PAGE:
Gust Feist Co. v. Albertype Co.
|109 S.W. 1139
|GUST FEIST CO. v. ALBERTYPE CO.
|17 April 1908
|Court of Appeals of Texas
Appeal from Galveston County Court; G. E. Mann, Judge.
Action by Adolph Witteman, under the name of the Albertype Company, against Gust Feist, under the name of the Gust Feist Company. From a judgment for plaintiff, defendant appeals. Reversed and dismissed.
James B. & Charles J. Stubbs, for appellant. Geo. Q. McCracken, for appellee.
Adolph Witteman, under the name of "the Albertype Company," sued Gust Feist, under the name of "Gust Feist Company," for $375, the purchase price of certain albums containing views of the city of Galveston sold by the former to the latter. Defendant answered by general denial, and specially alleged, under oath, that by a contract in writing plaintiff agreed to make and deliver to appellant 2,000 souvenir albums according to an agreed schedule and order of arrangement of the views, and alleged appellee's breach of the contract, in regard to the schedule, and further pleaded that by said contract it was understood and agreed that appellant should have the exclusive control and sale of said albums, and that appellee had breached this part of the contract by selling albums containing in part the same views to another party in Galveston; that by reason of the breach in the particulars indicated the albums were not as attractive and did not find as ready sale as they would had the contract as to the order of arrangement of the views been followed, and because of the lack of attractiveness, and because of the sale to other parties in Galveston of similar albums, thereby affording competition in the selling price, appellant could not sell for the prices he would otherwise have obtained, and could not make as large a profit as he otherwise would have made, whereby he claims to have been damaged, and alleged his damages by way of cross-bill at $500. The case was tried without a jury, and the court ignoring appellant's claim for damages rendered judgment for appellee for $375, the contract price of the albums, and for costs. Appellant moved for a new trial, setting up as one of the grounds of his motion that the contract was illegal, because in violation of the anti-trust laws of this state; and, a new trial being refused, brings this case before us on appeal.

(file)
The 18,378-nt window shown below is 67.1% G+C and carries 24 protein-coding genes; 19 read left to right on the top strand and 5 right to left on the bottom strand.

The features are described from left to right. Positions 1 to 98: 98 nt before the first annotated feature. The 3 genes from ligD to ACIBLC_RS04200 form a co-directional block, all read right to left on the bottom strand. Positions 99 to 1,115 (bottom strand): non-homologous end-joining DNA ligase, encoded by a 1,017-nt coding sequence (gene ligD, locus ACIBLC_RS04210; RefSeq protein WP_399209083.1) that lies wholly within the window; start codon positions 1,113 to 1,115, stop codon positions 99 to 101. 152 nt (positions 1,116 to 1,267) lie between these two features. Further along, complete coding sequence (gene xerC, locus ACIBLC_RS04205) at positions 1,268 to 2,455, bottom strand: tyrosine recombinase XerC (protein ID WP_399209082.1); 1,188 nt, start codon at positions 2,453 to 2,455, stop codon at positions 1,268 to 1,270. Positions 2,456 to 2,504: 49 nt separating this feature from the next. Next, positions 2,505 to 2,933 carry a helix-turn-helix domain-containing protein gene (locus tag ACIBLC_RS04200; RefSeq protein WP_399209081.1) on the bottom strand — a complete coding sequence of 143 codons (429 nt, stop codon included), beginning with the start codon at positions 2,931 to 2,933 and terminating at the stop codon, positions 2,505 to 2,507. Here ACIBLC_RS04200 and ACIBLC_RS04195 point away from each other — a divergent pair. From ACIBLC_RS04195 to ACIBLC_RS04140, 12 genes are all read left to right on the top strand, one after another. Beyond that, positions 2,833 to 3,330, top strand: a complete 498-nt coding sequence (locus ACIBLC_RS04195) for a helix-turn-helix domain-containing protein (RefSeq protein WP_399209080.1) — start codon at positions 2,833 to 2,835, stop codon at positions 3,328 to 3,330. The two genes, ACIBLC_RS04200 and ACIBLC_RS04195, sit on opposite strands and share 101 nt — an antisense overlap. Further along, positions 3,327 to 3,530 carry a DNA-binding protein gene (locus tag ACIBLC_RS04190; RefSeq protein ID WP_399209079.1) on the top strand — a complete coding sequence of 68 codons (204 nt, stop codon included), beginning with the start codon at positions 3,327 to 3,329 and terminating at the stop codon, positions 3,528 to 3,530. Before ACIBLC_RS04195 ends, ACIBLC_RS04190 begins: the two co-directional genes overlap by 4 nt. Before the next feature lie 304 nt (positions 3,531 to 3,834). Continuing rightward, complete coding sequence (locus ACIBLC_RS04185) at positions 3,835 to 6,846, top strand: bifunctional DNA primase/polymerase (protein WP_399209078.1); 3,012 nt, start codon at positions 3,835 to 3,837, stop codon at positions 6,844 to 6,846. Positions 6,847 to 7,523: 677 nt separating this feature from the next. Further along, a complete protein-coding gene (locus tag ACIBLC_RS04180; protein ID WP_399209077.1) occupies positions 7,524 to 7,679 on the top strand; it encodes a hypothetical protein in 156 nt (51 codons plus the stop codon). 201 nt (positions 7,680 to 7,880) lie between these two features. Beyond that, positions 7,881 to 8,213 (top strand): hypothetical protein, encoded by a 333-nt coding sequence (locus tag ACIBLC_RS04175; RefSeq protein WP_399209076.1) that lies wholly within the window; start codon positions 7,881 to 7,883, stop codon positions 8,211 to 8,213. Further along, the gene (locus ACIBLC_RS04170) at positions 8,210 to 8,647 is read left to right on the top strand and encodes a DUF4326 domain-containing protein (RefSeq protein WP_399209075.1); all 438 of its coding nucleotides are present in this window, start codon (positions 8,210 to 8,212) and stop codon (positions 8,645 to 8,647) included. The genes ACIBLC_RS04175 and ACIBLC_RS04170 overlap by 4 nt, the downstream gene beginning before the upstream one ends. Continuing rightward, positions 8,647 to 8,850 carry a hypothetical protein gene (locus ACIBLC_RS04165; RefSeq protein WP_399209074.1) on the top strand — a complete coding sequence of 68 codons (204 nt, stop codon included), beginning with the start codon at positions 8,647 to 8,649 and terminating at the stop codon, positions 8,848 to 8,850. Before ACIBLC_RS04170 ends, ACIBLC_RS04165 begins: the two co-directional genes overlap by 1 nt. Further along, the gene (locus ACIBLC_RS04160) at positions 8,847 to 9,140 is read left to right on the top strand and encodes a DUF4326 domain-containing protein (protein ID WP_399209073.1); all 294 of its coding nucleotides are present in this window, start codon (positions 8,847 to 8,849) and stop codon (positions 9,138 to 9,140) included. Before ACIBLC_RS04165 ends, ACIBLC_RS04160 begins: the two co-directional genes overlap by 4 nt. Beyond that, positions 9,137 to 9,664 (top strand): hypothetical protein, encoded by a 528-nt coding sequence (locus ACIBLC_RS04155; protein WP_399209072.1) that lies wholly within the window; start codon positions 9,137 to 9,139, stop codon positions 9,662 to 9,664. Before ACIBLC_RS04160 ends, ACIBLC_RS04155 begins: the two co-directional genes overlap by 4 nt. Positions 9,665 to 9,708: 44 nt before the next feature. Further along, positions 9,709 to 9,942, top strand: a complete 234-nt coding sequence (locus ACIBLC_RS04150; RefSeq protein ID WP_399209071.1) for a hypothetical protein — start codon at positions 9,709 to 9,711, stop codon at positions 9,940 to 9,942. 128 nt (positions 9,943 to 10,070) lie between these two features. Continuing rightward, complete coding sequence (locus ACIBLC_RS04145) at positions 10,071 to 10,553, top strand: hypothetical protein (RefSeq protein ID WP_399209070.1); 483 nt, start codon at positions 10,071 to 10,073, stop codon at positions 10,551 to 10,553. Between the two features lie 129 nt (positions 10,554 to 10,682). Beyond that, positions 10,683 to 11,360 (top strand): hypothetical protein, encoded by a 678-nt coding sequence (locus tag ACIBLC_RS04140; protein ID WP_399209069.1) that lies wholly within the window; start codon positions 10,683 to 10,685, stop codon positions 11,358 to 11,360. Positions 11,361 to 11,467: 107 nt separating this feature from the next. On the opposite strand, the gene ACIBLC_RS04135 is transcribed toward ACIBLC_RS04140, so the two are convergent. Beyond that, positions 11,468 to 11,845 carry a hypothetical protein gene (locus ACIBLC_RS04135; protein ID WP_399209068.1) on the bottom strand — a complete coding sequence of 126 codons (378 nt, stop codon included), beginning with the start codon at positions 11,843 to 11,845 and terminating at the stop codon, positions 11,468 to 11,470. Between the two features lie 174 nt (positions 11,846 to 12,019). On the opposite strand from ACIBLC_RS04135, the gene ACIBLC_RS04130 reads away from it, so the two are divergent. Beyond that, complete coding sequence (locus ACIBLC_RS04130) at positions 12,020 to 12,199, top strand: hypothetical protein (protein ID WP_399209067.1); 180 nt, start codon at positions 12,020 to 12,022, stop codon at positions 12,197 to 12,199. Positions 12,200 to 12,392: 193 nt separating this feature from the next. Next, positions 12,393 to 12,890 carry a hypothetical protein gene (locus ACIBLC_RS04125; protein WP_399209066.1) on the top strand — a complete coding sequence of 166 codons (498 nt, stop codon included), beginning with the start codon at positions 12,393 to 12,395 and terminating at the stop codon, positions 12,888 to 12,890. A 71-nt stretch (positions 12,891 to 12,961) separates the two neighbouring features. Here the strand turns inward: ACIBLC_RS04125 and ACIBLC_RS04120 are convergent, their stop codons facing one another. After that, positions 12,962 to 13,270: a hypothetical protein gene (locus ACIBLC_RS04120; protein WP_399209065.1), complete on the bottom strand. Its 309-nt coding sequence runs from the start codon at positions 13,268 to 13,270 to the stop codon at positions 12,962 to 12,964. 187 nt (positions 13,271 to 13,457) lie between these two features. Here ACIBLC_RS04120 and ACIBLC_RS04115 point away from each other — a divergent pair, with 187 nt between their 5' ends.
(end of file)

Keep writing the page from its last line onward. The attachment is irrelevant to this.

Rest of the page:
By his first assignment of error appellant contends that the court in rendering judgment in favor of appellee erred, because the contract entered into being for the exclusive sale of the albums, and for the purpose of destroying competition and to enable the appellant to control the price to be charged by him therefor, was in violation of the antitrust laws of Texas. He urges that such a contract was void, hence the vendor could not maintain a suit thereon to recover the price of goods sold in pursuance thereof. While appellant pleaded the fact that the contract gave him the exclusive right to sell the albums and sought damages because of appellee's breach in this regard, it is worthy of note that he did not seem to observe the turpitude involved in such a transaction until the trial court refused to allow him damages in a sum much greater than the contract price of the views. Nowhere in his pleadings is the anti-trust law invoked, and in his motion for new trial, after the court had refused to allow his large claim for damages, does he for the first time awake to the fact that in making such a contract, which the evidence shows he demanded for his own protection and gain, both he and the appellee had violated and were amenable to the criminal laws of this state. The evidence shows that by the terms of the contract appellant was...
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